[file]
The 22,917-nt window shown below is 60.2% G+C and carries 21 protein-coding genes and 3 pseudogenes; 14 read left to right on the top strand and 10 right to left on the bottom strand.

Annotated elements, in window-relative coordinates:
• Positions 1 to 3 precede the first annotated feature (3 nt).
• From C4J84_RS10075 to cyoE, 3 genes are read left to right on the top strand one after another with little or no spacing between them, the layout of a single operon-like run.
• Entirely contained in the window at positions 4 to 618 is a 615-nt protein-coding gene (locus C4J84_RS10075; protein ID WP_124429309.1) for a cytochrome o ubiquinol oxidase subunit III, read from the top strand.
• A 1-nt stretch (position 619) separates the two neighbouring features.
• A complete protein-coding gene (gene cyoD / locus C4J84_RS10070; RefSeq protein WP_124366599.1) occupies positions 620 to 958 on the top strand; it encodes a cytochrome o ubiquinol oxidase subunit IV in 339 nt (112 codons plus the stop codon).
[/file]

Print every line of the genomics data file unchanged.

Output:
The 22,917-nt window shown below is 60.2% G+C and carries 21 protein-coding genes and 3 pseudogenes; 14 read left to right on the top strand and 10 right to left on the bottom strand.

Annotated elements, in window-relative coordinates:
• Positions 1 to 3 precede the first annotated feature (3 nt).
• From C4J84_RS10075 to cyoE, 3 genes are read left to right on the top strand one after another with little or no spacing between them, the layout of a single operon-like run.
• Entirely contained in the window at positions 4 to 618 is a 615-nt protein-coding gene (locus C4J84_RS10075; protein ID WP_124429309.1) for a cytochrome o ubiquinol oxidase subunit III, read from the top strand.
• A 1-nt stretch (position 619) separates the two neighbouring features.
• A complete protein-coding gene (gene cyoD / locus C4J84_RS10070; RefSeq protein WP_124366599.1) occupies positions 620 to 958 on the top strand; it encodes a cytochrome o ubiquinol oxidase subunit IV in 339 nt (112 codons plus the stop codon).